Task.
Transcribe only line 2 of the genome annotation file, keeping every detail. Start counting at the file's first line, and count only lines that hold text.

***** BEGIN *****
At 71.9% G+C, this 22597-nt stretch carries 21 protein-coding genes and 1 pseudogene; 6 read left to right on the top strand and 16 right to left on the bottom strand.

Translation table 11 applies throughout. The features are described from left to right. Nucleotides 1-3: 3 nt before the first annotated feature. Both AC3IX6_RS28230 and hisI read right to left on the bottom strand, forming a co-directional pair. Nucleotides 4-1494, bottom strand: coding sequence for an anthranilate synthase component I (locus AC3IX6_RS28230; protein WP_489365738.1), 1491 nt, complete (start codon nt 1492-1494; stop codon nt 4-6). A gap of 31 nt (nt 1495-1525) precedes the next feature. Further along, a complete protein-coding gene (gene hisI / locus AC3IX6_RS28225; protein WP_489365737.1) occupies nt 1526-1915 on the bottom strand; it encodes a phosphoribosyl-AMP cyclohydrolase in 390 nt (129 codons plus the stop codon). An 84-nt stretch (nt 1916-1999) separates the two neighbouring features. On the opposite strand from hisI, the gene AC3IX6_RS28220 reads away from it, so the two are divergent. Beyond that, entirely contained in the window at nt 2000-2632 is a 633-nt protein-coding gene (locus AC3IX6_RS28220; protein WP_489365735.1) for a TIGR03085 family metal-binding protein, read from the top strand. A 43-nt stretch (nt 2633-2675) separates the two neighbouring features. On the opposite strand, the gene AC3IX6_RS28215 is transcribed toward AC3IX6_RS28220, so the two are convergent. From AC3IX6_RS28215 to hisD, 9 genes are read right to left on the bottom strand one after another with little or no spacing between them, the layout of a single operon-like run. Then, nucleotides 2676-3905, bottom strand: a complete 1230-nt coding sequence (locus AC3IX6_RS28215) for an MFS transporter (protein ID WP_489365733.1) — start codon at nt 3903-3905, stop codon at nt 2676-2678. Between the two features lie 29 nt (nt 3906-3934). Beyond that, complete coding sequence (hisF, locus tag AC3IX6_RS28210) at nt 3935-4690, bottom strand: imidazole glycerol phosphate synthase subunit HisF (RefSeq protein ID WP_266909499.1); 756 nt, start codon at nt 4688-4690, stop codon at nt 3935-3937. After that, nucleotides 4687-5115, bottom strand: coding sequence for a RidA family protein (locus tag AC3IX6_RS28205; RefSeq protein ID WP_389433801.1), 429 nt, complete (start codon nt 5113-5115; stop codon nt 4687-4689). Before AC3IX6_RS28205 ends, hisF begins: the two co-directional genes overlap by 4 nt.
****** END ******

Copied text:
Translation table 11 applies throughout. The features are described from left to right. Nucleotides 1-3: 3 nt before the first annotated feature. Both AC3IX6_RS28230 and hisI read right to left on the bottom strand, forming a co-directional pair. Nucleotides 4-1494, bottom strand: coding sequence for an anthranilate synthase component I (locus AC3IX6_RS28230; protein WP_489365738.1), 1491 nt, complete (start codon nt 1492-1494; stop codon nt 4-6). A gap of 31 nt (nt 1495-1525) precedes the next feature. Further along, a complete protein-coding gene (gene hisI / locus AC3IX6_RS28225; protein WP_489365737.1) occupies nt 1526-1915 on the bottom strand; it encodes a phosphoribosyl-AMP cyclohydrolase in 390 nt (129 codons plus the stop codon). An 84-nt stretch (nt 1916-1999) separates the two neighbouring features. On the opposite strand from hisI, the gene AC3IX6_RS28220 reads away from it, so the two are divergent. Beyond that, entirely contained in the window at nt 2000-2632 is a 633-nt protein-coding gene (locus AC3IX6_RS28220; protein WP_489365735.1) for a TIGR03085 family metal-binding protein, read from the top strand. A 43-nt stretch (nt 2633-2675) separates the two neighbouring features. On the opposite strand, the gene AC3IX6_RS28215 is transcribed toward AC3IX6_RS28220, so the two are convergent. From AC3IX6_RS28215 to hisD, 9 genes are read right to left on the bottom strand one after another with little or no spacing between them, the layout of a single operon-like run. Then, nucleotides 2676-3905, bottom strand: a complete 1230-nt coding sequence (locus AC3IX6_RS28215) for an MFS transporter (protein ID WP_489365733.1) — start codon at nt 3903-3905, stop codon at nt 2676-2678. Between the two features lie 29 nt (nt 3906-3934). Beyond that, complete coding sequence (hisF, locus tag AC3IX6_RS28210) at nt 3935-4690, bottom strand: imidazole glycerol phosphate synthase subunit HisF (RefSeq protein ID WP_266909499.1); 756 nt, start codon at nt 4688-4690, stop codon at nt 3935-3937. After that, nucleotides 4687-5115, bottom strand: coding sequence for a RidA family protein (locus tag AC3IX6_RS28205; RefSeq protein ID WP_389433801.1), 429 nt, complete (start codon nt 5113-5115; stop codon nt 4687-4689). Before AC3IX6_RS28205 ends, hisF begins: the two co-directional genes overlap by 4 nt.